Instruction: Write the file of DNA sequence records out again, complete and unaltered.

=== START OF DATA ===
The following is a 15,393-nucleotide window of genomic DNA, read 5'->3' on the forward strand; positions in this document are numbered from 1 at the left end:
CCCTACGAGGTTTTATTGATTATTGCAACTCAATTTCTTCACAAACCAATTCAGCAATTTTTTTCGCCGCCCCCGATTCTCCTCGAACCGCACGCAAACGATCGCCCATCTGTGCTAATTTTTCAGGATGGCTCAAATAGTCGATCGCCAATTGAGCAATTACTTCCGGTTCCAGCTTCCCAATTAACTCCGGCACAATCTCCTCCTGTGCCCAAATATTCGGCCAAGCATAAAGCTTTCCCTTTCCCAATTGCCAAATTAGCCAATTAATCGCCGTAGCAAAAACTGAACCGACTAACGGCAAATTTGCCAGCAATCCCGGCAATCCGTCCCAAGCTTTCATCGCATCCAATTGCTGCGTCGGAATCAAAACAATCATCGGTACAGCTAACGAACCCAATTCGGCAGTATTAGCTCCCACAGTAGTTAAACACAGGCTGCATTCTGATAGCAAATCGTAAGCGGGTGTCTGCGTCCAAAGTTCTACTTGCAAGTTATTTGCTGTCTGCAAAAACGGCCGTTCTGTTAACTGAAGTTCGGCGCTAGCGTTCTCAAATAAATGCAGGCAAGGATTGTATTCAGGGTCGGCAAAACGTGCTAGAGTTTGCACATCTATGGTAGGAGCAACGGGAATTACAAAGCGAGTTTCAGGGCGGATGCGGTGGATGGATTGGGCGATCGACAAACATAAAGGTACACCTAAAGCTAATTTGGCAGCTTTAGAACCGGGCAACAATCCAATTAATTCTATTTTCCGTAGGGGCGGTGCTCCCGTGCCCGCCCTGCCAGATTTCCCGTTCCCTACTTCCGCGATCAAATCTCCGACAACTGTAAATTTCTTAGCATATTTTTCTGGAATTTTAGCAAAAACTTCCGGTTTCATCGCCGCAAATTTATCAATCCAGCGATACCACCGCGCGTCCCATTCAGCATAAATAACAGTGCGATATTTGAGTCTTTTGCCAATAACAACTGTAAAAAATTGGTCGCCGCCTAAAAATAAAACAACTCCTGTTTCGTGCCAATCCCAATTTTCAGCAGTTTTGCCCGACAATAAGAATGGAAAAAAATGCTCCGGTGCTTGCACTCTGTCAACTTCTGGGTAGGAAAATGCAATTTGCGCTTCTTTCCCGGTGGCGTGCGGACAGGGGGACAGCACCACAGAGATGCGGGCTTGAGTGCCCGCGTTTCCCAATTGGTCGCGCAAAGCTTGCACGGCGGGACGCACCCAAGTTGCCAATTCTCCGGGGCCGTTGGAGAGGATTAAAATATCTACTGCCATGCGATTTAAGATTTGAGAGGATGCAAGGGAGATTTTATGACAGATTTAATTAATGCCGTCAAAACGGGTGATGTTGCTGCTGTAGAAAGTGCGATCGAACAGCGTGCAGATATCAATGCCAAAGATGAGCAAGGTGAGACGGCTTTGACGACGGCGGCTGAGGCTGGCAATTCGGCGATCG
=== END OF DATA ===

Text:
The following is a 15,393-nucleotide window of genomic DNA, read 5'->3' on the forward strand; positions in this document are numbered from 1 at the left end:
CCCTACGAGGTTTTATTGATTATTGCAACTCAATTTCTTCACAAACCAATTCAGCAATTTTTTTCGCCGCCCCCGATTCTCCTCGAACCGCACGCAAACGATCGCCCATCTGTGCTAATTTTTCAGGATGGCTCAAATAGTCGATCGCCAATTGAGCAATTACTTCCGGTTCCAGCTTCCCAATTAACTCCGGCACAATCTCCTCCTGTGCCCAAATATTCGGCCAAGCATAAAGCTTTCCCTTTCCCAATTGCCAAATTAGCCAATTAATCGCCGTAGCAAAAACTGAACCGACTAACGGCAAATTTGCCAGCAATCCCGGCAATCCGTCCCAAGCTTTCATCGCATCCAATTGCTGCGTCGGAATCAAAACAATCATCGGTACAGCTAACGAACCCAATTCGGCAGTATTAGCTCCCACAGTAGTTAAACACAGGCTGCATTCTGATAGCAAATCGTAAGCGGGTGTCTGCGTCCAAAGTTCTACTTGCAAGTTATTTGCTGTCTGCAAAAACGGCCGTTCTGTTAACTGAAGTTCGGCGCTAGCGTTCTCAAATAAATGCAGGCAAGGATTGTATTCAGGGTCGGCAAAACGTGCTAGAGTTTGCACATCTATGGTAGGAGCAACGGGAATTACAAAGCGAGTTTCAGGGCGGATGCGGTGGATGGATTGGGCGATCGACAAACATAAAGGTACACCTAAAGCTAATTTGGCAGCTTTAGAACCGGGCAACAATCCAATTAATTCTATTTTCCGTAGGGGCGGTGCTCCCGTGCCCGCCCTGCCAGATTTCCCGTTCCCTACTTCCGCGATCAAATCTCCGACAACTGTAAATTTCTTAGCATATTTTTCTGGAATTTTAGCAAAAACTTCCGGTTTCATCGCCGCAAATTTATCAATCCAGCGATACCACCGCGCGTCCCATTCAGCATAAATAACAGTGCGATATTTGAGTCTTTTGCCAATAACAACTGTAAAAAATTGGTCGCCGCCTAAAAATAAAACAACTCCTGTTTCGTGCCAATCCCAATTTTCAGCAGTTTTGCCCGACAATAAGAATGGAAAAAAATGCTCCGGTGCTTGCACTCTGTCAACTTCTGGGTAGGAAAATGCAATTTGCGCTTCTTTCCCGGTGGCGTGCGGACAGGGGGACAGCACCACAGAGATGCGGGCTTGAGTGCCCGCGTTTCCCAATTGGTCGCGCAAAGCTTGCACGGCGGGACGCACCCAAGTTGCCAATTCTCCGGGGCCGTTGGAGAGGATTAAAATATCTACTGCCATGCGATTTAAGATTTGAGAGGATGCAAGGGAGATTTTATGACAGATTTAATTAATGCCGTCAAAACGGGTGATGTTGCTGCTGTAGAAAGTGCGATCGAACAGCGTGCAGATATCAATGCCAAAGATGAGCAAGGTGAGACGGCTTTGACGACGGCGGCTGAGGCTGGCAATTCGGCGATCG